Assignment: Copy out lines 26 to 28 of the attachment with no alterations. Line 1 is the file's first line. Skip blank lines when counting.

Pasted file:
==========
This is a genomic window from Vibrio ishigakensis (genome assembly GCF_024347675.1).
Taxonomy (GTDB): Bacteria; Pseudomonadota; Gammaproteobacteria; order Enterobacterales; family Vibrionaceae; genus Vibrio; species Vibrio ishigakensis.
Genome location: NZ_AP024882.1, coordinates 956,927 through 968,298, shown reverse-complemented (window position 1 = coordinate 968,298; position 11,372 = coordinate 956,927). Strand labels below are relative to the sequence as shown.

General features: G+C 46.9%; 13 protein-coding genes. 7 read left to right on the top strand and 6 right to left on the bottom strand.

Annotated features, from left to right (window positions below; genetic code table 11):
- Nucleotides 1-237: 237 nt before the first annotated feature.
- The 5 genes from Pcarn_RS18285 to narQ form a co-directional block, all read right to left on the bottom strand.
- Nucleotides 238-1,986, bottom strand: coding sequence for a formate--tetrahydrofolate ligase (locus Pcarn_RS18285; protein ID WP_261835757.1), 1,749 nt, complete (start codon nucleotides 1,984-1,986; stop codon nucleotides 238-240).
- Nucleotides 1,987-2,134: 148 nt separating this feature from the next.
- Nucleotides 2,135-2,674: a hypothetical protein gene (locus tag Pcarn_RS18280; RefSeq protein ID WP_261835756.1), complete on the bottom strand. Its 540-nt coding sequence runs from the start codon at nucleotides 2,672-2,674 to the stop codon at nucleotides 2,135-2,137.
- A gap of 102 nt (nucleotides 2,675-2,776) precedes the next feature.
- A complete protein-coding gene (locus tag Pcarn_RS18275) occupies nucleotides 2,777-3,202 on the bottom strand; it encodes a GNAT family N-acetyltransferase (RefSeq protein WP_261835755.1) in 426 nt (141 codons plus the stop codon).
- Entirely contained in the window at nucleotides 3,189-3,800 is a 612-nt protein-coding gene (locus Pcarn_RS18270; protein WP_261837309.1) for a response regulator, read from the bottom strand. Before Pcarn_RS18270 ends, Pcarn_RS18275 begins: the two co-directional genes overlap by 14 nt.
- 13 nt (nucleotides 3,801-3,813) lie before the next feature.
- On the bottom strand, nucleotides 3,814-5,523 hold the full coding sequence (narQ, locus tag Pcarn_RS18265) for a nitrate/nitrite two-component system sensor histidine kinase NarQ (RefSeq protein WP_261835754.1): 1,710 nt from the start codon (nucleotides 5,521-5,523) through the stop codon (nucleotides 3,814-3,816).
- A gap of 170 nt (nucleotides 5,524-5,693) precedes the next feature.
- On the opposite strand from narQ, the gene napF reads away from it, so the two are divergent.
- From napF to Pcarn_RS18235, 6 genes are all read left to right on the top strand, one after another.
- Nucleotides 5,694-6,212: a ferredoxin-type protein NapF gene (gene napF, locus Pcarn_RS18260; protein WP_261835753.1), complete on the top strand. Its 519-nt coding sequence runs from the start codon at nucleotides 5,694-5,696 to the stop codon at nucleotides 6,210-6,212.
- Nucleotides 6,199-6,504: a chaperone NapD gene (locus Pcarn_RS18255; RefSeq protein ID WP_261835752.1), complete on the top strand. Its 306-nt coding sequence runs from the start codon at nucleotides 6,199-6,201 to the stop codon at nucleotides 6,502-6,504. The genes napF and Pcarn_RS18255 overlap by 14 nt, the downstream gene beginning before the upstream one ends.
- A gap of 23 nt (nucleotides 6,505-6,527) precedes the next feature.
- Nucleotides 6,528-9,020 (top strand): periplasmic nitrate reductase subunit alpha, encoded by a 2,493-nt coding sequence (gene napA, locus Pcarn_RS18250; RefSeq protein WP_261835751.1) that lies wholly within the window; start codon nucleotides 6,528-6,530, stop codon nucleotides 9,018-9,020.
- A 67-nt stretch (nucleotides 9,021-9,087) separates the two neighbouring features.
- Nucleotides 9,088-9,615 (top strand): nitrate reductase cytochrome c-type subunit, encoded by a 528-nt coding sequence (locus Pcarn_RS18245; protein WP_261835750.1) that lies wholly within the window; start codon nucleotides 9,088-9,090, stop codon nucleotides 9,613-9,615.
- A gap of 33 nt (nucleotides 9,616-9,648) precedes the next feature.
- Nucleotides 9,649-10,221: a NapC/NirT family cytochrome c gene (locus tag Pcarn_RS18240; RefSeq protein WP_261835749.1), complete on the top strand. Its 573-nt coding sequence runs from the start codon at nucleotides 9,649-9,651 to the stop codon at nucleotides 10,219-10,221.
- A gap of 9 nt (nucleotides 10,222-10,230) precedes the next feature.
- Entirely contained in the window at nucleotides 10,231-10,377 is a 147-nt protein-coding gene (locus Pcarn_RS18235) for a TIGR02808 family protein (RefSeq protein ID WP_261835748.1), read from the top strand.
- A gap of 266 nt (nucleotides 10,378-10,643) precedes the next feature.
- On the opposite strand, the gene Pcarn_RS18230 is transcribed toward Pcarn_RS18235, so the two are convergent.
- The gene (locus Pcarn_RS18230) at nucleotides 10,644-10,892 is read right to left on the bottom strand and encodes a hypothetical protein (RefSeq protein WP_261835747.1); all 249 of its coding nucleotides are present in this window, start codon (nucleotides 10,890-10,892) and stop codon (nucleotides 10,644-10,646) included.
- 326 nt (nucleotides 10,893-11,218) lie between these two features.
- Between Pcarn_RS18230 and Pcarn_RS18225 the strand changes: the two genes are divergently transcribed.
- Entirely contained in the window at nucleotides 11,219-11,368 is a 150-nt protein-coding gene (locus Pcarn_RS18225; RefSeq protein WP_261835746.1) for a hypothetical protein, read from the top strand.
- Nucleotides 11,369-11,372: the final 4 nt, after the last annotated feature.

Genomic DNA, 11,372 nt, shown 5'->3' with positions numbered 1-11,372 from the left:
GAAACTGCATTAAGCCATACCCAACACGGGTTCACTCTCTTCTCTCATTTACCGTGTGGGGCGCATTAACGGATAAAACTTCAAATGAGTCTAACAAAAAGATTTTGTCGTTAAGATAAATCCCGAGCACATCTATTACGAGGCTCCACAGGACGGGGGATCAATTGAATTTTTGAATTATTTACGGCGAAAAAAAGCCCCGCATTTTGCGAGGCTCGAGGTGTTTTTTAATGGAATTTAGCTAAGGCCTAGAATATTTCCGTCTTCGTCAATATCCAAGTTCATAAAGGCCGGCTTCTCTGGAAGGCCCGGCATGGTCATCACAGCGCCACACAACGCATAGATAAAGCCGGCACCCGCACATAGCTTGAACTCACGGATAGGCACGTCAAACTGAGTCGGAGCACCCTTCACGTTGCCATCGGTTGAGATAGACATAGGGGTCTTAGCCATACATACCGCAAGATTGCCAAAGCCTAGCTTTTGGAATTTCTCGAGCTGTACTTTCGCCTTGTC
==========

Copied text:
- Nucleotides 9,649-10,221: a NapC/NirT family cytochrome c gene (locus tag Pcarn_RS18240; RefSeq protein WP_261835749.1), complete on the top strand. Its 573-nt coding sequence runs from the start codon at nucleotides 9,649-9,651 to the stop codon at nucleotides 10,219-10,221.
- A gap of 9 nt (nucleotides 10,222-10,230) precedes the next feature.
- Entirely contained in the window at nucleotides 10,231-10,377 is a 147-nt protein-coding gene (locus Pcarn_RS18235) for a TIGR02808 family protein (RefSeq protein ID WP_261835748.1), read from the top strand.